10 January 2018   Leave a comment

The German newspaper, Bild, conducted an interview with the Hungarian leader, Viktor Orban, on the issue of refugees coming into the member states of the European Union.  The EU had required each of its members to accept a certain number of refugees from the Middle East, but Poland and Hungary have refused to do so and several other EU members have admitted far fewer than their allotted quota.  Orban has been hostile to immigrants and refugees for some time and considers the EU decision to be a violation of Hungarian solidarity.  Orban is quoted in this way in the interview:

And why don’t the Hungarians want refugees?

Orban: “We do not consider these people to be Muslim refugees. We consider them to be Muslim invaders. For instance, somebody who wants to come from Syria to Hungary must cross four countries that are not as rich as Germany, but stable. So they are not running for their lives there. They are economic migrants who are looking for a better life.“

Are they therefore less valuable as human beings?

Orban: “When somebody would like to come to your house, first they knock on the door and then ask: can we come in, can we stay? But they didn’t do that; they crossed the border illegally. That was not a wave of refugees, but an invasion. Concerning the migration issue, I never understood how it is possible that in a country like Germany – which is the best example of discipline and the rule of law – the chaos, anarchy, and illegal crossing of borders could be celebrated as a good thing.”

According to Deutsche Welle, the EU has fallen far short of its goals for refugee resettlement: “A total of 22 countries involved in the resettlement scheme fell short of their “legal commitment.” Although Germany took in more refugees than any other involved in the program with 9,169, it still fell short of its quota of 27,536.”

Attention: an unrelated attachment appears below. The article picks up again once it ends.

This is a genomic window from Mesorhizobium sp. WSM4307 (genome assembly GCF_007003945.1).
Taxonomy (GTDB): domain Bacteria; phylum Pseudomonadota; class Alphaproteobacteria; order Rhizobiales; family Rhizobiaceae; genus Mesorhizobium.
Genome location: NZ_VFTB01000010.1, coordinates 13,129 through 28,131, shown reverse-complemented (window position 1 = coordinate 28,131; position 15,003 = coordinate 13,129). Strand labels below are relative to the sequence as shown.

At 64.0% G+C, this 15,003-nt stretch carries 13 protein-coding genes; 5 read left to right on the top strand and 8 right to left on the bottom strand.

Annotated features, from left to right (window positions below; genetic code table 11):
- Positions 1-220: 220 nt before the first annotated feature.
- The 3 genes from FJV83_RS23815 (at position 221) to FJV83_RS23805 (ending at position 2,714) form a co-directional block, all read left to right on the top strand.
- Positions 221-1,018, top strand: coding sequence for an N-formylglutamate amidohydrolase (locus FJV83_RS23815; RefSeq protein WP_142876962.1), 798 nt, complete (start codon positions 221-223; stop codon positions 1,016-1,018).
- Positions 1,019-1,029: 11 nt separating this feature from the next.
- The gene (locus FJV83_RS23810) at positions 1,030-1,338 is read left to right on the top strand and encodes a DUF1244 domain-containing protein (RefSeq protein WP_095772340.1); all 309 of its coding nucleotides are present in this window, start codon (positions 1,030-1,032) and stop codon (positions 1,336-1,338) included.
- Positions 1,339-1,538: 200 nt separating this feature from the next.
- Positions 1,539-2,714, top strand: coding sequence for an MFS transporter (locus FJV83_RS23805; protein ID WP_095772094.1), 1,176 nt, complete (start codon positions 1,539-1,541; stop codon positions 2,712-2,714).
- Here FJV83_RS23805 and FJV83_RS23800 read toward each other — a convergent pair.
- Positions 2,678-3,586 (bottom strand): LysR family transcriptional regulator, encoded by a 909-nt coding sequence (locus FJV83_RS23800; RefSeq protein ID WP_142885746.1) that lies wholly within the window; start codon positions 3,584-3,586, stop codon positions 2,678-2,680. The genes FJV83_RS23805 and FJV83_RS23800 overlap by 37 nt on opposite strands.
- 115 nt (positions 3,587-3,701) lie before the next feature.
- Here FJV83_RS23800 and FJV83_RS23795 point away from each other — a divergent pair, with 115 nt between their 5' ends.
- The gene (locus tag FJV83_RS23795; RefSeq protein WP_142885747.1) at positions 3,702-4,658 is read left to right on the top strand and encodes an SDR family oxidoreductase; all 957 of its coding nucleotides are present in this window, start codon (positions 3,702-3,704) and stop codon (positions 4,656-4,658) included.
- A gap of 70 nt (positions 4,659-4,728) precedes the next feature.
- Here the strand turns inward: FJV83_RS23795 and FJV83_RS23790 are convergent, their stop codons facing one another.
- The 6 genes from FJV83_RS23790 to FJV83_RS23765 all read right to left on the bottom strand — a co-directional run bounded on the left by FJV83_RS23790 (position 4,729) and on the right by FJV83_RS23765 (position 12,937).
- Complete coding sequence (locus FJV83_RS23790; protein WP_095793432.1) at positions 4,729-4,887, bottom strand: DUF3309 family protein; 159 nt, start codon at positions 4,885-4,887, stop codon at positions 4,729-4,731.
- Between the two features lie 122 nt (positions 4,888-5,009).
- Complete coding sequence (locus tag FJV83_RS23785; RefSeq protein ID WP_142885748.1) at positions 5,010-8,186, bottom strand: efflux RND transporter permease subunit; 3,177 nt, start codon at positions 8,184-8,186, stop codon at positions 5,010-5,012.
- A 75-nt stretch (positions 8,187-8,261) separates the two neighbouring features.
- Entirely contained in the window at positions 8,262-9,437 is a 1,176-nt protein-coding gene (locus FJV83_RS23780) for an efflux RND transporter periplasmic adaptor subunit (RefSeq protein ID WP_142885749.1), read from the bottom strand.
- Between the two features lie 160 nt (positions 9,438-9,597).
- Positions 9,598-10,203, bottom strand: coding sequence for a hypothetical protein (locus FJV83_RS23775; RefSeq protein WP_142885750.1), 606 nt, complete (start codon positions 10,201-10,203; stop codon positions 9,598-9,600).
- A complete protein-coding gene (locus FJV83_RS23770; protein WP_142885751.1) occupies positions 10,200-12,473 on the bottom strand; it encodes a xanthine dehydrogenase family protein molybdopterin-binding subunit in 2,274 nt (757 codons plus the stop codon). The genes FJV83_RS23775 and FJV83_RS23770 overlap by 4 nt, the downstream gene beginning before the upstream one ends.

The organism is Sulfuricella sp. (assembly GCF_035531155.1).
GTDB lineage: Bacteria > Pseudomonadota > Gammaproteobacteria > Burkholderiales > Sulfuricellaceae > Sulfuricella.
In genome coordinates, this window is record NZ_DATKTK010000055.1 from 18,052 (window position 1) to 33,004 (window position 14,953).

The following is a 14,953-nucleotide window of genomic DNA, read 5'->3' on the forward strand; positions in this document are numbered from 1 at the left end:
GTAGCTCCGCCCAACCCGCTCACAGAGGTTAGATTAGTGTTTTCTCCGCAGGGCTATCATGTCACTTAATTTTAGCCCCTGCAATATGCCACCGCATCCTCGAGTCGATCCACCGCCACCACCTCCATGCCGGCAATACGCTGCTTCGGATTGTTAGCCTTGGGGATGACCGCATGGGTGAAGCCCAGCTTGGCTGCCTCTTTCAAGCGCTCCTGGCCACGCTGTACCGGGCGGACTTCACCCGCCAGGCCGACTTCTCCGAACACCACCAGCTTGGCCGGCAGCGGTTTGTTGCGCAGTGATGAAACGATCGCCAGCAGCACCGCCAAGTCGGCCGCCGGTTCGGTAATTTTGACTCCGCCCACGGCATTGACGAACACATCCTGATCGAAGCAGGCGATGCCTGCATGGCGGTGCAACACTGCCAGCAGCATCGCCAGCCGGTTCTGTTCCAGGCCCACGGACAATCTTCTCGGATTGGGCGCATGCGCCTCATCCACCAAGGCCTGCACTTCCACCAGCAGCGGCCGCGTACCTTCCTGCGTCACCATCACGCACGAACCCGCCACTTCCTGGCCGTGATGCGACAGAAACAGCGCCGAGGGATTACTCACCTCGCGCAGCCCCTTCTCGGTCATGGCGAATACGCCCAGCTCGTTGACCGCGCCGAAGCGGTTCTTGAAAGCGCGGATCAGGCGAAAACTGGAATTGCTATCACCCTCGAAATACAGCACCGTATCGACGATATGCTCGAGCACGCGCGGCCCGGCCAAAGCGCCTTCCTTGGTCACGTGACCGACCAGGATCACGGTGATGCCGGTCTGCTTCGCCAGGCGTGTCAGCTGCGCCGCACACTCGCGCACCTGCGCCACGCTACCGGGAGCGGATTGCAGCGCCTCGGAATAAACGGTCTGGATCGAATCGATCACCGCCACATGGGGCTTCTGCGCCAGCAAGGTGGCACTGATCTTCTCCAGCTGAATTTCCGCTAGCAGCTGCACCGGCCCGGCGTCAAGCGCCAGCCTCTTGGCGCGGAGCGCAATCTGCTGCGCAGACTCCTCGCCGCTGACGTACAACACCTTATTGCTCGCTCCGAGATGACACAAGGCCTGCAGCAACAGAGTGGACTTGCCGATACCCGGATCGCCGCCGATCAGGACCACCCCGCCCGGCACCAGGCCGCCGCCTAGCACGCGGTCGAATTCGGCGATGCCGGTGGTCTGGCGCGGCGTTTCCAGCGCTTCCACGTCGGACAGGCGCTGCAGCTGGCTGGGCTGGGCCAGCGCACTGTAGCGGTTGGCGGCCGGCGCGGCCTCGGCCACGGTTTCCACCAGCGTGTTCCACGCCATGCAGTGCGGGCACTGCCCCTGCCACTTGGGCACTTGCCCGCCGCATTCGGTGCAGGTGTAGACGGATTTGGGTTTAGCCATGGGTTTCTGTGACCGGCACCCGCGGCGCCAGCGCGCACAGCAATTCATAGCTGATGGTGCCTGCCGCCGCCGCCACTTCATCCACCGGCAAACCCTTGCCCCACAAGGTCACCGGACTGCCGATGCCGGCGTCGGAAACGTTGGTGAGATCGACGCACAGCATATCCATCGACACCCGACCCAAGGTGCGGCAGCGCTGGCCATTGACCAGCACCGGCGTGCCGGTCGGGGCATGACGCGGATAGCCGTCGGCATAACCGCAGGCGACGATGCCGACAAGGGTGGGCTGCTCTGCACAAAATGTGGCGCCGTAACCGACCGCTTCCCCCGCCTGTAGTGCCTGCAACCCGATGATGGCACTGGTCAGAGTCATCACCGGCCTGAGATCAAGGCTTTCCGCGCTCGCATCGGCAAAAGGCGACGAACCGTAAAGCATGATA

Viktor Orban

Hungarian Prime Minister Viktor Orban (picture-alliance/NurPhoto/K. Dobuszynski)


The Environmental Data & Governance Initiative is a private, non-profit group that has been monitoring the US government’s treatment of the issue of climate change.  It has issued a report that indicates that the generally open and easily accessible information about climate change that had characterized the websites and publications of most Federal agencies has changed dramatically over the last year.  The key findings of the report paint a dismal picture of the efforts to raise public awareness of this crucial public policy issue:

● The Environmental Protection Agency’s (EPA) removal and subsequent ongoing overhaul of its climate change website raises strong concerns about loss of access to valuable information for state, local, and tribal governments, and for educators, policymakers, and the general public.
● Several agencies removed or significantly reduced the prominence of climate change Web content, such as webpages, documents, and entire websites, and the White House omitted climate change as an issue  highlighted on its website.
● The Department of State, Department of Energy (DOE), and the EPA removed information about the federal government’s international obligations regarding climate change, downplaying U.S. involvement.
● Descriptions of agency priorities shifted to emphasize job creation and downplay renewable fuels as replacements for fossil fuels. At the DOE, mentions of “clean energy” and explanations of harmful environmental impacts of fossil fuels were also removed .
● Language about climate change has been systematically changed across multiple agency and program websites. In many cases, explicit mentions of “climate change” and “greenhouse gases” have been replaced by vaguer terms such as “sustainability” and “emissions”.

There is no question that the current US Administration does not share the views of previous administrations on the issue of climate change and it is not surprising that it has altered many of the websites and publications to reflect that change in policy.  But the deliberate attempt to make previously accessible public information paid for by US taxpayers more difficult to find and access goes beyond an attempt to reflect policy preferences.  The attempt to deny access to information is not consistent with a democratic polity.

Posted January 10, 2018 by vferraro1971 in World Politics

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